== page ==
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There are many things that can close down a woman’s sex drive, but for me one of the MOST common factors is because there is a barrier to her accessing and expressing her sexual self.

This might feel like not only low (or no) desire for sex with a partner, but also a lack of wanting to touch yourself, have sex with anyone else, or feeling bereft of *any* sexual thoughts, dreams or desires

If this is you- I hear you!

This is exactly how I felt for nearly 4 years… it’s like someone just blew out your sexual spark and catching fire again feels almost impossible.

BUT, it is possible. Because often it’s just about connecting to our erotic self.

The sexual self

The sexual self, or what people call your “erotic IQ” or  “sexual identity”, is formed of our thoughts, dreams, anticipations, imaginations, memories, impulses and desires. Being in touch with your sexual self means:

  • knowing what you want in bed
  • feeling confident in how to ask for what feels good
  • and feeling a sense of connection to your body, sexual energy and power.

This is something we learn as we grow up, shaped and influence by education at school, experimenting with partners and external messaging from things like films and the media. 

However many (seriously, MANY- me included!) women struggle with a sense of ownership of their sexuality because they aren’t sure *what* they want in bed or *how* to express themselves and their desires!

This could be because they never had an opportunity to embrace or explore this part of their identity. 

Patchy sex education, myths about desire and negative messaging about female sexuality has meant many of us feel kind of clueless about what we want. Or we might believe somehow that women shouldn’t feel desire, enjoy sex, or that our pleasure is secondary to our partners.

For others, maybe years of being in the same relationship/doing the same things in bed has lead to them forgetting who they are or what they like in bed.

Or perhaps we’ve not given ourselves permission to want. We shut ourselves down in the belief we don’t deserve to feel pleasure, to be attractive if we don’t have a body that fits with the cultural ideas of beauty, or shame silences us because of past experiences and trauma.

Without this connection to our inner sexual self, desire can suffer because we’re not equipped to pursue the kind of sex that makes us satisfied. 

Below are just some of the ways a woman might feel disconnected from her sexual self….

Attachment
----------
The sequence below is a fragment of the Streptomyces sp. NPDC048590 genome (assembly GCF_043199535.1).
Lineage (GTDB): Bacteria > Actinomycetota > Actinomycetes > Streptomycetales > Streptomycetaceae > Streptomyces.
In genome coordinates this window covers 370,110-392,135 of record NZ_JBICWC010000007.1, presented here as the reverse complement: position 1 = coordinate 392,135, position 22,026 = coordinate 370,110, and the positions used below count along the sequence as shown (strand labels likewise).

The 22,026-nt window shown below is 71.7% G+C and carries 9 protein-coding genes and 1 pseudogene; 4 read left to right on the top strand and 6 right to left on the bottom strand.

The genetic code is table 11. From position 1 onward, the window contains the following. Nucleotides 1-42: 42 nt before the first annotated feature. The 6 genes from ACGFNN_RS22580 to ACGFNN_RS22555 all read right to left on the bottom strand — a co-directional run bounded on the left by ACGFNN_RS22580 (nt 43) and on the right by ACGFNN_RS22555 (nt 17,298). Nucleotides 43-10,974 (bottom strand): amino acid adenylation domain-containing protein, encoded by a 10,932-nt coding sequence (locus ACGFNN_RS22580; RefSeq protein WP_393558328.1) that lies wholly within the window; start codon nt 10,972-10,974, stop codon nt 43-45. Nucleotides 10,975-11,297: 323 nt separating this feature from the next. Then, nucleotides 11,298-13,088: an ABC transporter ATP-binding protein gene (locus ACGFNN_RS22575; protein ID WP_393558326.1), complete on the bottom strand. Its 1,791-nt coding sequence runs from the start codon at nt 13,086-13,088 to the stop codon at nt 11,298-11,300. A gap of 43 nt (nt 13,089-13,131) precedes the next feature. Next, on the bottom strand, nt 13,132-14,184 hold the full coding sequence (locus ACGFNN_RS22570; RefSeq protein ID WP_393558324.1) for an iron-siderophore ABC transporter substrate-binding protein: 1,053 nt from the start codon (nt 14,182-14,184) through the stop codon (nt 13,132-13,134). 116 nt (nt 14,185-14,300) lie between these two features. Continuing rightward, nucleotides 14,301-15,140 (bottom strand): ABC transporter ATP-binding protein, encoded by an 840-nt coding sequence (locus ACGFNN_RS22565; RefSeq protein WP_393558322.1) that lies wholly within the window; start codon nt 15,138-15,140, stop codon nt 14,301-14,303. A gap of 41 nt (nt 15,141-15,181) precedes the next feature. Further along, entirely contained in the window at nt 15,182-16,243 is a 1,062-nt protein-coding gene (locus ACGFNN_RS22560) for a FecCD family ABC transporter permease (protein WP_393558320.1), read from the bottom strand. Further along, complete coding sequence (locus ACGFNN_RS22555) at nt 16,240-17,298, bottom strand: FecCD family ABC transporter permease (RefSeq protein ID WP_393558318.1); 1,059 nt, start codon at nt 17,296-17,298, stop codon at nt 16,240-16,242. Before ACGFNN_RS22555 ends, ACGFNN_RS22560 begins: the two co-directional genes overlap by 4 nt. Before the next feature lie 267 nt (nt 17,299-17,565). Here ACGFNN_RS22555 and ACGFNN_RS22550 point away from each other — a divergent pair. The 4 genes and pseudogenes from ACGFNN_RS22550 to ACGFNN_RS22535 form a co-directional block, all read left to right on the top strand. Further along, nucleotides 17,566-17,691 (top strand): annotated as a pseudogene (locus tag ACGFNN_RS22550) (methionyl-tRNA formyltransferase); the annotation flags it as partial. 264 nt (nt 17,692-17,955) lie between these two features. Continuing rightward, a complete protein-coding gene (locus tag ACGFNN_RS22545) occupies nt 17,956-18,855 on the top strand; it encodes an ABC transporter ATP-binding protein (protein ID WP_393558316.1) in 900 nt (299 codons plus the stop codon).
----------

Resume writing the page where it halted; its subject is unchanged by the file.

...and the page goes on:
The most common ways that women are out of touch with their erotic self:

  • We don’t know how we work: 

Being unsure of how our sex drive functions leaves us at a massive disadvantage (thanks, crappy sex education!).

This is because there are many misconceptions about desire and the different ways in which people experience it. This can make women feel like there is something wrong with them, when in fact the female libido viewed through a different lens works splendidly!

  • We hold limiting or negative beliefs about sex, sexuality and/or who can  be “sexy”-

There are many influences that shape our sexuality- including the messaging we receive as children, our sex education, our culture, the media, as well as other influences including things like colonialism and the fashion industry.

Because of this, many of us have both conscious and unconscious “blocks” when it comes to sexuality. Sometimes this is the day to day chatter in our brains we are aware of, and other times these can be deeply held beliefs formed through influential experiences throughout our lives. Some of these may harm us, or limit our ability to pursue and/or enjoy sex, which over time erodes any desire to be intimate. 

  • We don’t know what we want!

This is SO common for so many women- not  knowing what they like or want in bed.

Katherine Rowlands believes “the utter depletion of sexual interest might be more common to heterosexual women, because their desires are less clearly defined to begin with”. For many women, we’ve never explored what we want, never been asked, stumble across it accidentally, or over time we’ve lost touch with our desires. We might feel empty, numb, or passive in bed, go along with what pleases our partner, or feel lost in knowing what turns us on or what our fantasies are.

This can be an issue because throughout history the focus of sex is often on male pleasure. Women are taught to be passive receivers of sexuality, not creators. Those that do go against the status quo might be called names or censured if they begin to explore and experiment with their sexuality. Not knowing what you want (or don’t want) means sex is always going to be about centring your partners pleasure- not yours. It also makes it really hard to ask for what you want! 

We are sexual beings, yet even in our most intimate relationships, we often don’t know how to express ourselves. The examples we see around us teach us to objectify ourselves, rather than celebrate our sexuality. We often find ourselves reacting to being sexualized, rather than expressing our own desires- Naomi Katz

  • We struggle to ask for what we want-

If you’ve worked out the above (or even a teency bit of what you like) telling a partner where we like to be touched or about our fantasies can be easier said than done. Maybe you’re shy, embarrassed or just have no idea how to start. But if we’re not asking for what we want, sex might feel empty, boring or just unsatisfying. And our desire for it might decrease as time goes on….